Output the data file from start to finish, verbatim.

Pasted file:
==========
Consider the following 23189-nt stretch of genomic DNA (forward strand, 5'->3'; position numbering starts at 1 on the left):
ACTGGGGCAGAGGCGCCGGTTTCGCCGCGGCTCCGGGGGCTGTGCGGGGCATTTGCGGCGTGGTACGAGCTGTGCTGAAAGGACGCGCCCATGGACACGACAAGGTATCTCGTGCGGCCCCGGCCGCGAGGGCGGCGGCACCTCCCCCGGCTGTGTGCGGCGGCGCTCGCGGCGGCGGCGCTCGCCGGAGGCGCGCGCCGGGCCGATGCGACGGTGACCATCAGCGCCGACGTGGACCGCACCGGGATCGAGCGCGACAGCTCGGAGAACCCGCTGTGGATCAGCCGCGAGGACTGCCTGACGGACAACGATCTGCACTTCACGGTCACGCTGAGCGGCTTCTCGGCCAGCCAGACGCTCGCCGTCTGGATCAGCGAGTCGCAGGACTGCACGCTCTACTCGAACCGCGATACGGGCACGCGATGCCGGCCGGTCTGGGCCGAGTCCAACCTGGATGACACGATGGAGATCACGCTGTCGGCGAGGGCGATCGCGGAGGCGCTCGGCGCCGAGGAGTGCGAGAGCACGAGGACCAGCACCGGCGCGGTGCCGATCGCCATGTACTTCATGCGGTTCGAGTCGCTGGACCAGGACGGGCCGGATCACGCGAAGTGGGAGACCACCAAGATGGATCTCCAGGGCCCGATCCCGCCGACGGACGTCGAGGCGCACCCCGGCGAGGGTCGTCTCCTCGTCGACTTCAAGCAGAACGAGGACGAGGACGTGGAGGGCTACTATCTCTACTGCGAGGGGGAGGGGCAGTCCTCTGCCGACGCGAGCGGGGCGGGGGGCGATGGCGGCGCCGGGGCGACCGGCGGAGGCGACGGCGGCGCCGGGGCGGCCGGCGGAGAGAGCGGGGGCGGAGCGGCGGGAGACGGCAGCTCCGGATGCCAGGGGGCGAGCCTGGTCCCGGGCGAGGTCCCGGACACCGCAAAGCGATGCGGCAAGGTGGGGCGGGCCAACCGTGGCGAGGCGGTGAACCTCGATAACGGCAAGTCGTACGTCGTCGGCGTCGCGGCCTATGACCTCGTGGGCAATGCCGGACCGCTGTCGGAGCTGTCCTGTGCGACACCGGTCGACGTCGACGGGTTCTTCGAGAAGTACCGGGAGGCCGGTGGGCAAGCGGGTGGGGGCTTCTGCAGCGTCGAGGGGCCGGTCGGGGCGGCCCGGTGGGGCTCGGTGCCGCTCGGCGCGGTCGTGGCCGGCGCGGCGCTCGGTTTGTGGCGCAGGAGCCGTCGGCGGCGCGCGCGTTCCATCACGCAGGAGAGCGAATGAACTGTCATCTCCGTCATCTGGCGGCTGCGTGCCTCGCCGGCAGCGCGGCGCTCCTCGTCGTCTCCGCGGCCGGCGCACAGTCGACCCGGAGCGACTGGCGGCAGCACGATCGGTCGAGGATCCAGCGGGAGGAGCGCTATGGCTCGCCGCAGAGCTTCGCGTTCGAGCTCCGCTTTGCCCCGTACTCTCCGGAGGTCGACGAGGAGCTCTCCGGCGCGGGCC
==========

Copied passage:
Consider the following 23189-nt stretch of genomic DNA (forward strand, 5'->3'; position numbering starts at 1 on the left):
ACTGGGGCAGAGGCGCCGGTTTCGCCGCGGCTCCGGGGGCTGTGCGGGGCATTTGCGGCGTGGTACGAGCTGTGCTGAAAGGACGCGCCCATGGACACGACAAGGTATCTCGTGCGGCCCCGGCCGCGAGGGCGGCGGCACCTCCCCCGGCTGTGTGCGGCGGCGCTCGCGGCGGCGGCGCTCGCCGGAGGCGCGCGCCGGGCCGATGCGACGGTGACCATCAGCGCCGACGTGGACCGCACCGGGATCGAGCGCGACAGCTCGGAGAACCCGCTGTGGATCAGCCGCGAGGACTGCCTGACGGACAACGATCTGCACTTCACGGTCACGCTGAGCGGCTTCTCGGCCAGCCAGACGCTCGCCGTCTGGATCAGCGAGTCGCAGGACTGCACGCTCTACTCGAACCGCGATACGGGCACGCGATGCCGGCCGGTCTGGGCCGAGTCCAACCTGGATGACACGATGGAGATCACGCTGTCGGCGAGGGCGATCGCGGAGGCGCTCGGCGCCGAGGAGTGCGAGAGCACGAGGACCAGCACCGGCGCGGTGCCGATCGCCATGTACTTCATGCGGTTCGAGTCGCTGGACCAGGACGGGCCGGATCACGCGAAGTGGGAGACCACCAAGATGGATCTCCAGGGCCCGATCCCGCCGACGGACGTCGAGGCGCACCCCGGCGAGGGTCGTCTCCTCGTCGACTTCAAGCAGAACGAGGACGAGGACGTGGAGGGCTACTATCTCTACTGCGAGGGGGAGGGGCAGTCCTCTGCCGACGCGAGCGGGGCGGGGGGCGATGGCGGCGCCGGGGCGACCGGCGGAGGCGACGGCGGCGCCGGGGCGGCCGGCGGAGAGAGCGGGGGCGGAGCGGCGGGAGACGGCAGCTCCGGATGCCAGGGGGCGAGCCTGGTCCCGGGCGAGGTCCCGGACACCGCAAAGCGATGCGGCAAGGTGGGGCGGGCCAACCGTGGCGAGGCGGTGAACCTCGATAACGGCAAGTCGTACGTCGTCGGCGTCGCGGCCTATGACCTCGTGGGCAATGCCGGACCGCTGTCGGAGCTGTCCTGTGCGACACCGGTCGACGTCGACGGGTTCTTCGAGAAGTACCGGGAGGCCGGTGGGCAAGCGGGTGGGGGCTTCTGCAGCGTCGAGGGGCCGGTCGGGGCGGCCCGGTGGGGCTCGGTGCCGCTCGGCGCGGTCGTGGCCGGCGCGGCGCTCGGTTTGTGGCGCAGGAGCCGTCGGCGGCGCGCGCGTTCCATCACGCAGGAGAGCGAATGAACTGTCATCTCCGTCATCTGGCGGCTGCGTGCCTCGCCGGCAGCGCGGCGCTCCTCGTCGTCTCCGCGGCCGGCGCACAGTCGACCCGGAGCGACTGGCGGCAGCACGATCGGTCGAGGATCCAGCGGGAGGAGCGCTATGGCTCGCCGCAGAGCTTCGCGTTCGAGCTCCGCTTTGCCCCGTACTCTCCGGAGGTCGACGAGGAGCTCTCCGGCGCGGGCC